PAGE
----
By Kevin Lamarque
“We’re pulling an all-nighter” — President Barack Obama’s refrain to crowds across the U.S.A. throughout his non-stop 40-hour campaign swing.
George H.W. Bush stood taller than most men throughout seven decades of public service. That built-in surplus of extra inches came in handy at times when used to intimidate his political opponents struggling to stand up to his eye level while left listening below.
The call came at 10pm on a Sunday night at home. “How soon can you get to the White House”? Reuters had got the urgent call that President Barack Obama was due to make a statement within 30 minutes. It had to be something big to bring the press back so late on a weekend night. Even if I dropped everything now and raced down there, would I be too late?
A salute to all those who managed to get pictures, text and video out of Myanmar (Burma) of the release of Nobel Peace Prize winner and pro-democracy leader Aung San Suu Kyi, a truly historic moment. No foreign journalists were given visas to cover the election or Suu Kyi's release and there's no Internet. Respect to you all.
One of the greatest pleasures in editing photographers work is finding an interesting visual nugget that may have already been missed. In years of looking at raw material a common trait I have spotted is that photographers who are headed to an assignment see something they are attracted to and take a picture of it thinking "that looks interesting". The assignment is shot, the pictures are quickly edited, captioned and transmitted but the picture that was instinctively taken because it was interesting is often condemned to the darkness of the archive folder on the backup hard drive, never to be transmitted because it was not part of the assignment.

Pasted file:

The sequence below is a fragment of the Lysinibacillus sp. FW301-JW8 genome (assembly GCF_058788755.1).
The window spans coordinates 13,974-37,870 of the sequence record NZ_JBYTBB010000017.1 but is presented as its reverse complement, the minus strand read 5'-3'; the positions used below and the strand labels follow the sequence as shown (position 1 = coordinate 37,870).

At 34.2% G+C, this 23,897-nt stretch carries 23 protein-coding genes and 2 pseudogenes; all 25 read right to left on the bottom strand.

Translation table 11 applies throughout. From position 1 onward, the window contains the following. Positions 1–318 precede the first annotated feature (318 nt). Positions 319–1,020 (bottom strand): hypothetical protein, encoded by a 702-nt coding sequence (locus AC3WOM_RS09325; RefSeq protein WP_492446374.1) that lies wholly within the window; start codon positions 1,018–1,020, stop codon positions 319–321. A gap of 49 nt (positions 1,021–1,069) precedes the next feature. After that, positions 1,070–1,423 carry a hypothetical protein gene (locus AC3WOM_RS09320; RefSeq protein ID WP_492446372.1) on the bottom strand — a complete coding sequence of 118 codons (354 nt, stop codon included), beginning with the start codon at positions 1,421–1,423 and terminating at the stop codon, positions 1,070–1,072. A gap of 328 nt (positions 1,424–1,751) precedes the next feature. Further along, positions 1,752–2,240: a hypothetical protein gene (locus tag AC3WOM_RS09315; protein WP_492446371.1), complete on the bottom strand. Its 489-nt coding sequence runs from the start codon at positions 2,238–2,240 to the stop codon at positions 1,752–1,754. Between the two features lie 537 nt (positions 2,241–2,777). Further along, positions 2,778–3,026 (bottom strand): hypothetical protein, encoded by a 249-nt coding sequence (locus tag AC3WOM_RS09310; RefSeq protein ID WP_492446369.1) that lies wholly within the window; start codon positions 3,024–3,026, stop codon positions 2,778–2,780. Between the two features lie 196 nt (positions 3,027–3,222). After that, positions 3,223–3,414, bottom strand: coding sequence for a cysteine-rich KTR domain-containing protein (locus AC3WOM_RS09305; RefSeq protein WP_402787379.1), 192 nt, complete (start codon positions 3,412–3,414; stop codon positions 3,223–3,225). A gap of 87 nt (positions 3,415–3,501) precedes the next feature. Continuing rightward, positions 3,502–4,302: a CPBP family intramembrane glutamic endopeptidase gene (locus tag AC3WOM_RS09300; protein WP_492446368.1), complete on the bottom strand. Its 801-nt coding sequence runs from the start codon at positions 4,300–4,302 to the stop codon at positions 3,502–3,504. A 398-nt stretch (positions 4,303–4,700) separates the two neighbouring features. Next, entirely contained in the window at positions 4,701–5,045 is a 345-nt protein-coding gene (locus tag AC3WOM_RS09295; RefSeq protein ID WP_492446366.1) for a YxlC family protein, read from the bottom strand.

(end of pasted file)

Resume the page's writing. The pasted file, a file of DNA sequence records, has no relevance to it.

It all started out with a phone call from Reuters News Pictures Washington Editor In Charge Jim Bourg on Thursday night informing me there was a secret Presidential trip leaving on Saturday to an undisclosed destination which Reuters would like me to travel with the president on. I was told that this was very secretive and that I was not to mention it to anyone and that no details were available yet. I had been with President Obama on his secret trip to Baghdad last year, so it was pretty easy to figure out that the destination this time might be Afghanistan, a trip which had been highly anticipated since Obama became president 15 months ago. I was to expect to be contacted directly by the White House for a meeting to discuss the details. But I was to “open” the White House as the first Reuters photographer arriving there on Friday morning at 7am, my scheduled shift, and to go about my day as planned acting as if everything was normal. Nothing could be further from the truth.
Bush has faced many battles in his tenure. Record low approval ratings, a failing economy, the September 11 attacks, a war with no near end in sight, and for the last year, most of the world was looking more to his successor, than to the sitting President himself.
Reuters Washington staff photographer Kevin Lamarque made the move to White House coverage in 1999. Before that, he was covering London politics spanning the end of Margaret Thatcher, the John Major years, and the beginning of the Tony Blair era. Washington proved to be an interesting contrast. He has covered the final two years of the President Bill Clinton, and all eight years of President George W. Bush.